ONE-SPOT Power supply scheme?

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lynessmy
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Post by lynessmy »

Had anyone seen schematic for ONE-SPOT power supply around?
I was wondering how it supply 1.7A with that small package....

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Post by Brian M »

i dont have a schematic, but i can tell you the reason why it is smaller than a typical power supply. It has no transformer.

It is becoming a more and more common way of making DC power supplies. Essentially what they do is they use an electronic switch (probably just a beefy transistor with a heat sink) it turns on when the mains power reaches a certain voltage (usually peek) and charges a capacitor. When the capcitor gets to a certain voltage the switch gets turned off. The charge goes to a voltage regulator, and from there you have your voltage output. Since they primarilly rely on the regulator for their output voltage they will run off a wide range of input voltages and frequencies if designed corectly.

The active switching puts a bit of a limit on how much current you can economically get out of this type of power supply.

Most of these types of of power supplies have other stuff in them to make sure they turn off if they start to fail, although the earlier onespots supposedly fried a lot of pedals a few years ago. Not sure if they have changed anything.

edit- also, when i was working in the energy, as these types of power supplys were becoming more common, they were actually causing electrical problems in large office buildings. Lots of fax machines, and computer equipment uses them these days. Since the load the mains power sees is not at all linear the cumulative effect, especially in large buildings (long cable runs) ends up causing a lot of harmonic distortion on the mains power. When this happens, the neutral connections at the breaker box heats up and can start a fire. fun stuff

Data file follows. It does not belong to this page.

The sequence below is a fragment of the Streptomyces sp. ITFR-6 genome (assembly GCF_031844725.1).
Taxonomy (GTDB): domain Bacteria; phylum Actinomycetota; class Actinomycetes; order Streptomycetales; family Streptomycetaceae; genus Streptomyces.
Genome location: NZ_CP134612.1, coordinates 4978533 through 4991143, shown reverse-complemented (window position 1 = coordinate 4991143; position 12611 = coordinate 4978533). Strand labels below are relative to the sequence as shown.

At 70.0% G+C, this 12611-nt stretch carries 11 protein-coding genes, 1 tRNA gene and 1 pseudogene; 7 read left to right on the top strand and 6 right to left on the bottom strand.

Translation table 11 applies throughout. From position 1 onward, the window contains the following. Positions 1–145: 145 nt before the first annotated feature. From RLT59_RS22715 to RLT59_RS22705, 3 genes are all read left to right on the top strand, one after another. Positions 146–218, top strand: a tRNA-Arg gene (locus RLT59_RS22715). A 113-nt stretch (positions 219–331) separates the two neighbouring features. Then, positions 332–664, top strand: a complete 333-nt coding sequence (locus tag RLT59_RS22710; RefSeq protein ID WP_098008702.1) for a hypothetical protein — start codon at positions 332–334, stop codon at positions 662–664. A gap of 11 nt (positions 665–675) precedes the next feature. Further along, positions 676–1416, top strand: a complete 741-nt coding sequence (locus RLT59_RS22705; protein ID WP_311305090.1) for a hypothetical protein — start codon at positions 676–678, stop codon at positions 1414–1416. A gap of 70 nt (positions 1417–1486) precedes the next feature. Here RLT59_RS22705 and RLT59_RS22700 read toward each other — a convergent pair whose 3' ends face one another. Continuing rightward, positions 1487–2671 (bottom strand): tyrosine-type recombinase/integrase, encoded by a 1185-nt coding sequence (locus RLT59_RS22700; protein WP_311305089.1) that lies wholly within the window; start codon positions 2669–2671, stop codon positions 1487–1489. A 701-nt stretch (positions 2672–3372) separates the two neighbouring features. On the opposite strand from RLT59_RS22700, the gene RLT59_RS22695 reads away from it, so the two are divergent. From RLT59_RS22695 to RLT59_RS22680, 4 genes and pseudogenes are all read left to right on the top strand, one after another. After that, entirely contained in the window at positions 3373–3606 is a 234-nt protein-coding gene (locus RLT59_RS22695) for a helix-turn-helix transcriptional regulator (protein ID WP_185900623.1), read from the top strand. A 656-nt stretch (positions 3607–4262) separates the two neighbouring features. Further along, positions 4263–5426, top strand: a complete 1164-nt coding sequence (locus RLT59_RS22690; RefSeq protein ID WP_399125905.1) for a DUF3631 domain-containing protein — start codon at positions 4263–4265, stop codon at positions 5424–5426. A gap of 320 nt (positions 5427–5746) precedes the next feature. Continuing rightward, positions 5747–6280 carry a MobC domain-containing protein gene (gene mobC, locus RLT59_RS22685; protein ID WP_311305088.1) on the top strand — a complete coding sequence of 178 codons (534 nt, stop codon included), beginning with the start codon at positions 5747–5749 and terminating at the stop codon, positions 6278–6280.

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Post by marmora »

Brian,
What type of power supply do you recommend building/using?
Thanks

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Post by R.G. »

Let's be accurate, OK? I happen to know a great deal about the 1Spot in particular and other wall adapters in general, as well as having designed switching power supplies for a living a ways back.
Brian M wrote:i dont have a schematic, but i can tell you the reason why it is smaller than a typical power supply. It has no transformer.
Actually, it does have a transformer. It has a high frequency transformer. The power a transformer can handle is limited by its temperature rise and the lowest frequency it has to pass. By rectifying the AC power line to DC, then switching the DC at a few hundred kilohertz to maybe a megahertz, the size of the transformer needed is vastly decreased FOR THE SAME POWER TRANSFERRED. The isolation transformer in the 1Spot is about the size of the end-section of your thumb.
Brian M wrote:It is becoming a more and more common way of making DC power supplies.
It's not only becoming more common. California has LEGISLATED that all wall adapters sold there must be switching type (based on the required efficiency). This goes into effect this year.
Brian M wrote:Essentially what they do is they use an electronic switch (probably just a beefy transistor with a heat sink) it turns on when the mains power reaches a certain voltage (usually peek) and charges a capacitor. When the capcitor gets to a certain voltage the switch gets turned off. The charge goes to a voltage regulator, and from there you have your voltage output.